The Commodity Futures Trading Commission is poised this week to reject plans for so-called political event contracts, a lucrative derivative deal that would allow firms to wager on Congressional races as well as the presidential battle, the people briefed on the matter said. The agency is expected to decide, in part, that such trading amounts to gambling — and that it could unduly influence election results.
The North American Derivatives Exchange, the Chicago-based firm that sought to offer the contracts, portrayed its effort as consumer-friendly. With a modest minimum buy-in of $100, and a maximum payout of $250,000, the exchange said it was appealing more to mom-and-pop investors than Wall Street titans.
“We think we’re the perfect exchange to do it because we’re a retail exchange,” Timothy McDermott, the firm’s general counsel, said in an interview last month.
It is unclear whether regulators will allow the exchange, known as Nadex, to remake its proposal and address the futures commission’s concerns. The agency is expected to announce its decision on Monday, the final day of a 90-day review period for the proposal. . . .
But after seeking approval from the futures commission in December, the plan hit a wall in Washington. The Nadex plan was seen as a crucial test case for other exchanges that have discussed offering political contracts but have been skittish about treading on murky legal ground.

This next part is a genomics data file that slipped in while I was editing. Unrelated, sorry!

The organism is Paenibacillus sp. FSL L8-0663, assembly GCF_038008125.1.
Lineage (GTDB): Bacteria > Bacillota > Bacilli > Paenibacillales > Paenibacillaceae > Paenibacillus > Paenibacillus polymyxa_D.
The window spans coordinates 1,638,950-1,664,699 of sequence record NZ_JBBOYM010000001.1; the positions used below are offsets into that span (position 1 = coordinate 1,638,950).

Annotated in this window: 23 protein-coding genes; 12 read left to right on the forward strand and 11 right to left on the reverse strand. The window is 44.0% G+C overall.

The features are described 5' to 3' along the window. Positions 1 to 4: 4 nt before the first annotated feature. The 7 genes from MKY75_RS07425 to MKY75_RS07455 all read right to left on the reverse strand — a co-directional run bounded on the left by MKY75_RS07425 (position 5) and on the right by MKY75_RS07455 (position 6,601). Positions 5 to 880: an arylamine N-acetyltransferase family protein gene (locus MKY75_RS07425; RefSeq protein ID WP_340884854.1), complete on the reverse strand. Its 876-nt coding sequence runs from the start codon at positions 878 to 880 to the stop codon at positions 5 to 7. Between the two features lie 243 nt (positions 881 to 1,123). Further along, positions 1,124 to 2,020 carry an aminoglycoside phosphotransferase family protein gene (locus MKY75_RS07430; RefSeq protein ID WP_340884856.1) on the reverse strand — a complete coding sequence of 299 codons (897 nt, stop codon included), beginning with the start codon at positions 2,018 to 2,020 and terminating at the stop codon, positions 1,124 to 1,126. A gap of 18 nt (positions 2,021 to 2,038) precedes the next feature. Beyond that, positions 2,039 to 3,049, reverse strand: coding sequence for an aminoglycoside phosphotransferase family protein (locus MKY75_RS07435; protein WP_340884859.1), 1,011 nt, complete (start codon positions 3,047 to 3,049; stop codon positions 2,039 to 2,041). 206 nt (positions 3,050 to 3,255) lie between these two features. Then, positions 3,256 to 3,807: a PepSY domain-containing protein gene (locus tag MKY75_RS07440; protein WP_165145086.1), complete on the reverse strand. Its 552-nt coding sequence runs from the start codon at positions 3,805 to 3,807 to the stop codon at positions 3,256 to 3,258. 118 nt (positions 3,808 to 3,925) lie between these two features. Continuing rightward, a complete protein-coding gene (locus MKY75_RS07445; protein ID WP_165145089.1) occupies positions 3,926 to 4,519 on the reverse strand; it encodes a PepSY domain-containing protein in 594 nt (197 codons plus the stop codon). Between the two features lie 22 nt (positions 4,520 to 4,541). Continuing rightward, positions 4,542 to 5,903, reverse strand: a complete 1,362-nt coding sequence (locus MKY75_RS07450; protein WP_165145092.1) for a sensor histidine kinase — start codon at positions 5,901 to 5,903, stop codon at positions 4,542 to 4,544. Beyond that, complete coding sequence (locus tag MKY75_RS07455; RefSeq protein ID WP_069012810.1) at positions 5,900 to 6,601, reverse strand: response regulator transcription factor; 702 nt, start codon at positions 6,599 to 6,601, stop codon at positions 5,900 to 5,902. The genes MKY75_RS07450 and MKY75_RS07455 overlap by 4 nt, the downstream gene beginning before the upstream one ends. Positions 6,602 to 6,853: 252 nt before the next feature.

Some states explicitly outlaw gambling on elections. Even in Las Vegas, the epicenter of gambling, betting on elections is off limits, regulators say.
Intrade is the most prominent player in the world of trading political event contracts, but it is based in Ireland. It is unclear whether American law applies to Intrade.
Only academics have escaped the strict rule. For two decades, United States regulators have allowed business students at the University of Iowa to operate an electronic exchange for trading political contracts.
As the markets have gained prominence, the public and the media have turned to Intrade and others not just for trading, but as a barometer for the election. Indeed, Intrade has become a public opinion polling site of sorts, providing the latest odds on, for instance, who will secure the Republican presidential nomination.
Nadex says it was well positioned to become the only major election trading exchange, because unlike Intrade and other competitors, it is subject to federal oversight at the futures commission. . . .
The agency on Monday is expected to say that election derivatives, while a novel idea, have the potential to improperly affect election results. One problem, the agency argues, would arise if a candidate’s supporters bought huge positions and drove public opinion in their favor.
This does not bode well for a prediction market involving the outcome of cases.